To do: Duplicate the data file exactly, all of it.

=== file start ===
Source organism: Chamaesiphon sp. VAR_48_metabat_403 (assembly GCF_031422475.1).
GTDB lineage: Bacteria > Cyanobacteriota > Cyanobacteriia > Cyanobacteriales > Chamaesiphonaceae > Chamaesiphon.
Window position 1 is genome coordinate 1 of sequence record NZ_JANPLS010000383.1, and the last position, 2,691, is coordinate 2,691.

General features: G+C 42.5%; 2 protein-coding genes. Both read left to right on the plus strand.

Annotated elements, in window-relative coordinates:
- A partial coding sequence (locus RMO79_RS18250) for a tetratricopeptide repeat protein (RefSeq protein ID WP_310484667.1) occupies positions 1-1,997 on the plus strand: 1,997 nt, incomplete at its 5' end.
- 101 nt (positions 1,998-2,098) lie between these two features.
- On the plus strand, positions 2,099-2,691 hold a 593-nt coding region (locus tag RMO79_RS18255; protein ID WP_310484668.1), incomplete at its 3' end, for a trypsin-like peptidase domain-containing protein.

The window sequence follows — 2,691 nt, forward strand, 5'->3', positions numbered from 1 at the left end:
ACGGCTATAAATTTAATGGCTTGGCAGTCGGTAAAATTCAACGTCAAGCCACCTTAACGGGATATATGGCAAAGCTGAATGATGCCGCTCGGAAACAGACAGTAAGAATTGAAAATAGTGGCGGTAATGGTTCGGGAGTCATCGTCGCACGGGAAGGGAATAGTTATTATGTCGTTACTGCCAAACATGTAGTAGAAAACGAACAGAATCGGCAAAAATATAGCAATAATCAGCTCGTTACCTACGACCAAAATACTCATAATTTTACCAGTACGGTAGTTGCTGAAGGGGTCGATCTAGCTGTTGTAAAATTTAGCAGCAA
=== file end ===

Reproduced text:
Source organism: Chamaesiphon sp. VAR_48_metabat_403 (assembly GCF_031422475.1).
GTDB lineage: Bacteria > Cyanobacteriota > Cyanobacteriia > Cyanobacteriales > Chamaesiphonaceae > Chamaesiphon.
Window position 1 is genome coordinate 1 of sequence record NZ_JANPLS010000383.1, and the last position, 2,691, is coordinate 2,691.

General features: G+C 42.5%; 2 protein-coding genes. Both read left to right on the plus strand.

Annotated elements, in window-relative coordinates:
- A partial coding sequence (locus RMO79_RS18250) for a tetratricopeptide repeat protein (RefSeq protein ID WP_310484667.1) occupies positions 1-1,997 on the plus strand: 1,997 nt, incomplete at its 5' end.
- 101 nt (positions 1,998-2,098) lie between these two features.
- On the plus strand, positions 2,099-2,691 hold a 593-nt coding region (locus tag RMO79_RS18255; protein ID WP_310484668.1), incomplete at its 3' end, for a trypsin-like peptidase domain-containing protein.

The window sequence follows — 2,691 nt, forward strand, 5'->3', positions numbered from 1 at the left end:
ACGGCTATAAATTTAATGGCTTGGCAGTCGGTAAAATTCAACGTCAAGCCACCTTAACGGGATATATGGCAAAGCTGAATGATGCCGCTCGGAAACAGACAGTAAGAATTGAAAATAGTGGCGGTAATGGTTCGGGAGTCATCGTCGCACGGGAAGGGAATAGTTATTATGTCGTTACTGCCAAACATGTAGTAGAAAACGAACAGAATCGGCAAAAATATAGCAATAATCAGCTCGTTACCTACGACCAAAATACTCATAATTTTACCAGTACGGTAGTTGCTGAAGGGGTCGATCTAGCTGTTGTAAAATTTAGCAGCAA